St Luke's awarded Zenith Computers' creative duties

By , agencyfaqs! | In | May 04, 2004
PC manufacturer Zenith Computers has awarded the creative part of its Rs 8-9-crore advertising account to St Luke's India following a multi-agency pitch

Homegrown desktop PC manufacturer Zenith Computers has awarded the creative part of its advertising account to St Luke's India following a two-month long, multi-agency pitch that also involved, among others, Grey Worldwide, Saatchi & Saatchi India, Enterprise Nexus, Interface Communications and iB&W. St Luke's has been formally appointed to work on the business with effect from May 01. The PC marketer confirmed the development and all the particulars pertaining to the pitch to agencyfaqs! yesterday evening. "We took the decision of appointing St Luke's as our agency in end-April," says Devita Saraf, director of marketing, Zenith Computers, adding, "St Luke's will be our communications partner on both creative and strategy." For the record, the company's media buying is handled by Optimum Media Solutions (OMS).

Disclosing the reasons for throwing the business open for a pitch (incidentally, the creative account was previously with SSC&B), Saraf reveals that the evaluation process was set in motion as early as January 2004. "As a company, we always focus on doing new things and setting our own benchmarks based on market requirements, and even the agencies we choose to work with are selected on that basis," she says. Specific to Zenith's requirement this time round, Saraf says, "We wanted an agency that would partner us - in the true sense of the word - in our marketing and brand-building efforts. We did not want agencies that would treat the communication process as so many full page ads." She reveals that other than the agencies mentioned above, quite a few smaller agencies also made presentations. "Many agencies, some whom we had invited and some who came uninvited, pitched for the account."

The decision to finally go with St Luke's was based on the "aggression and commitment" that the agency exhibited during the pitch, Saraf reveals. "The recommendations of all the other agencies was on a similar line," she explains. "St Luke's, on the other hand, was not only different in its approach, it also displayed a quick turnaround time - something that is extremely critical in this industry. St Luke's was really good and really fast, and the team understood what this business was all about. We were looking for synergies from our partners in terms of doing something new in the market, and St Luke's appears to meet our expectations."

Speaking about the win, Anil Nair, senior vice-president, St Luke's India, says, "The pitch was intensely contested, and the final round was a head-to-head affair between us and Grey. We are very pleased to have won the account. I think we have been able to demonstrate to Zenith how we will walk with them to implement their vision and strategy." Nair reveals that the entire Zenith portfolio is now with St Luke's, but adds that his agency is working on the account on a fee basis. Purely for the record, as per market estimates, the size of the account is pegged in the region of Rs 8-9 crore (in capitalized billing). Explaining the agency's role in communication, he says, "Zenith Computers is planning a huge thrust forward in the market with a very serious focus on pushing brand value, and we have been entrusted with the mandate of carving out a distinct brand personality for Zenith."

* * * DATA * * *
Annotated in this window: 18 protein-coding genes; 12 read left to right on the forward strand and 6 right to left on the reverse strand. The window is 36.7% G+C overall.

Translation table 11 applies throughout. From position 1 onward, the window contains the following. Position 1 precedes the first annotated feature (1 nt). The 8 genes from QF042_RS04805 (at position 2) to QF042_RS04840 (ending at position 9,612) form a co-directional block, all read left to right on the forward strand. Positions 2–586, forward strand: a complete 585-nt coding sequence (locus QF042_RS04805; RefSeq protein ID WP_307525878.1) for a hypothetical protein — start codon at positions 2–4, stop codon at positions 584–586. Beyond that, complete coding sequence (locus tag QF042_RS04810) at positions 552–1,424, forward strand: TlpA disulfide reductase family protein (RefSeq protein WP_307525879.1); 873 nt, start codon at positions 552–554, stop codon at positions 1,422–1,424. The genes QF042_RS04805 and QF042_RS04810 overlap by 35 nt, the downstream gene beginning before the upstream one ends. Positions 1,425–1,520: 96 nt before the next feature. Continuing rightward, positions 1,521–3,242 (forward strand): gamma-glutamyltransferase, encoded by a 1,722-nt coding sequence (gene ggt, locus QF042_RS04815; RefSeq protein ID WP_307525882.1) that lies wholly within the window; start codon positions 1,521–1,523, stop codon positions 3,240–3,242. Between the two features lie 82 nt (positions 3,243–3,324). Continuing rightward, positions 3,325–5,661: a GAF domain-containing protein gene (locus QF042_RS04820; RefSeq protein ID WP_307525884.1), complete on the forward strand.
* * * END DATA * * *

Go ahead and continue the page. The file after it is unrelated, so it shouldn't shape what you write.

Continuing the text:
Zenith Computers, by virtue of some extremely competitive pricing in the past, has always been a price leader in the domestic branded PC market. The price Zenith has had to pay, however, is that over time, it has acquired a typical 'price player' image, scoring low on the brand value and 'pride of ownership' parameters. And while the brand's value-for-money proposition worked in its favour at a time when most branded PCs were priced rather steeply, today, with the prices of branded desktops crashing dramatically (triggered largely by the boom in the home PC segment), Zenith's pricing advantage has ceased to exist.

Both Saraf and Nair admit that the new marketing objective is to put Zenith high on the PC buyer's consideration set by making it a "desired brand" in perception terms. "We want to build brand recall and consumer loyalty by cultivating a relationship with the consumer in the larger area of brand value," says Saraf. "We want Zenith to be the customer's favourite brand." She, however, adds that this would not happen at the cost of the brand's famed competitive pricing.

Nair maintains that while the task before the agency is to create an image makeover, the role of communication is also strongly linked to pushing sales. "While the purpose of the advertising is to ensure that brand image registers an upward swing, it will also have to help the company achieve the ambitious targets Zenith has set for itself in the market" he says. Saraf agrees. "We are looking at creating a stir in the market at the earliest, and our expectations from St Luke's are very high," she says. © 2004 agencyfaqs!

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